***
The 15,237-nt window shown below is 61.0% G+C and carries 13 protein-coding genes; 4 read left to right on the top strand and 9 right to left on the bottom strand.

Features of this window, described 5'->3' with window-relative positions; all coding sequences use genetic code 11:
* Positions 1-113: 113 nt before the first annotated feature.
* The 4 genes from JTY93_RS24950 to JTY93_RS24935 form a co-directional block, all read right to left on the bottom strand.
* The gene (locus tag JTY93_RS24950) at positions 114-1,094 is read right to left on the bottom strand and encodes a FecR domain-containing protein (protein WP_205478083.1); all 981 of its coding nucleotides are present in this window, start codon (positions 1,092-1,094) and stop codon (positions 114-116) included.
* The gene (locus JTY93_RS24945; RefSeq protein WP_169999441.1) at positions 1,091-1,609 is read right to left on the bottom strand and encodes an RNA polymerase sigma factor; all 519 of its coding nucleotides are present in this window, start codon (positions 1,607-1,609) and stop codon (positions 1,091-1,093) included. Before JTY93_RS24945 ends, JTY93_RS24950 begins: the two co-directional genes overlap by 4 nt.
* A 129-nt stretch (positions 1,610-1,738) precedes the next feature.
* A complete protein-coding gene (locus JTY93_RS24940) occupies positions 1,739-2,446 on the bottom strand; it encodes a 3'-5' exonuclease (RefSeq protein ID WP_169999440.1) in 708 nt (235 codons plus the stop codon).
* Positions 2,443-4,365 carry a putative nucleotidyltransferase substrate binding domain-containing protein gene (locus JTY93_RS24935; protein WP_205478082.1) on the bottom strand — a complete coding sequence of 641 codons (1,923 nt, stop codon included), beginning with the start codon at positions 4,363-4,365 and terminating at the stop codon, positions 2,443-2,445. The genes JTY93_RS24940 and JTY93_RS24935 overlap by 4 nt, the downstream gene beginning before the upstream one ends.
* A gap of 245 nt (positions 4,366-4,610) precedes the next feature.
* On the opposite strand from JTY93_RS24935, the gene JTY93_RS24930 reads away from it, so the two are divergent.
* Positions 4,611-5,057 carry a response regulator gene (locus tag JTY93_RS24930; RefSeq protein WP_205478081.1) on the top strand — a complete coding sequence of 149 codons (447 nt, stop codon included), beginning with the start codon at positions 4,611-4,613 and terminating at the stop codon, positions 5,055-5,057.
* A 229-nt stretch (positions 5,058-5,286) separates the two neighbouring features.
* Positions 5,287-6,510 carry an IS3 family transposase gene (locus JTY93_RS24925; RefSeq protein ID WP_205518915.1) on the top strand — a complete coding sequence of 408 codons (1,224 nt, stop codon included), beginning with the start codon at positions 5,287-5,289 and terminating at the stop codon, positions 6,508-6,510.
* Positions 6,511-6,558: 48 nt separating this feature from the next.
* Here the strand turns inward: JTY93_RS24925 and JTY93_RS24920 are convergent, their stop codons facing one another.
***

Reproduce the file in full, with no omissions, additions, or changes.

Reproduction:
The 15,237-nt window shown below is 61.0% G+C and carries 13 protein-coding genes; 4 read left to right on the top strand and 9 right to left on the bottom strand.

Features of this window, described 5'->3' with window-relative positions; all coding sequences use genetic code 11:
* Positions 1-113: 113 nt before the first annotated feature.
* The 4 genes from JTY93_RS24950 to JTY93_RS24935 form a co-directional block, all read right to left on the bottom strand.
* The gene (locus tag JTY93_RS24950) at positions 114-1,094 is read right to left on the bottom strand and encodes a FecR domain-containing protein (protein WP_205478083.1); all 981 of its coding nucleotides are present in this window, start codon (positions 1,092-1,094) and stop codon (positions 114-116) included.
* The gene (locus JTY93_RS24945; RefSeq protein WP_169999441.1) at positions 1,091-1,609 is read right to left on the bottom strand and encodes an RNA polymerase sigma factor; all 519 of its coding nucleotides are present in this window, start codon (positions 1,607-1,609) and stop codon (positions 1,091-1,093) included. Before JTY93_RS24945 ends, JTY93_RS24950 begins: the two co-directional genes overlap by 4 nt.
* A 129-nt stretch (positions 1,610-1,738) precedes the next feature.
* A complete protein-coding gene (locus JTY93_RS24940) occupies positions 1,739-2,446 on the bottom strand; it encodes a 3'-5' exonuclease (RefSeq protein ID WP_169999440.1) in 708 nt (235 codons plus the stop codon).
* Positions 2,443-4,365 carry a putative nucleotidyltransferase substrate binding domain-containing protein gene (locus JTY93_RS24935; protein WP_205478082.1) on the bottom strand — a complete coding sequence of 641 codons (1,923 nt, stop codon included), beginning with the start codon at positions 4,363-4,365 and terminating at the stop codon, positions 2,443-2,445. The genes JTY93_RS24940 and JTY93_RS24935 overlap by 4 nt, the downstream gene beginning before the upstream one ends.
* A gap of 245 nt (positions 4,366-4,610) precedes the next feature.
* On the opposite strand from JTY93_RS24935, the gene JTY93_RS24930 reads away from it, so the two are divergent.
* Positions 4,611-5,057 carry a response regulator gene (locus tag JTY93_RS24930; RefSeq protein WP_205478081.1) on the top strand — a complete coding sequence of 149 codons (447 nt, stop codon included), beginning with the start codon at positions 4,611-4,613 and terminating at the stop codon, positions 5,055-5,057.
* A 229-nt stretch (positions 5,058-5,286) separates the two neighbouring features.
* Positions 5,287-6,510 carry an IS3 family transposase gene (locus JTY93_RS24925; RefSeq protein ID WP_205518915.1) on the top strand — a complete coding sequence of 408 codons (1,224 nt, stop codon included), beginning with the start codon at positions 5,287-5,289 and terminating at the stop codon, positions 6,508-6,510.
* Positions 6,511-6,558: 48 nt separating this feature from the next.
* Here the strand turns inward: JTY93_RS24925 and JTY93_RS24920 are convergent, their stop codons facing one another.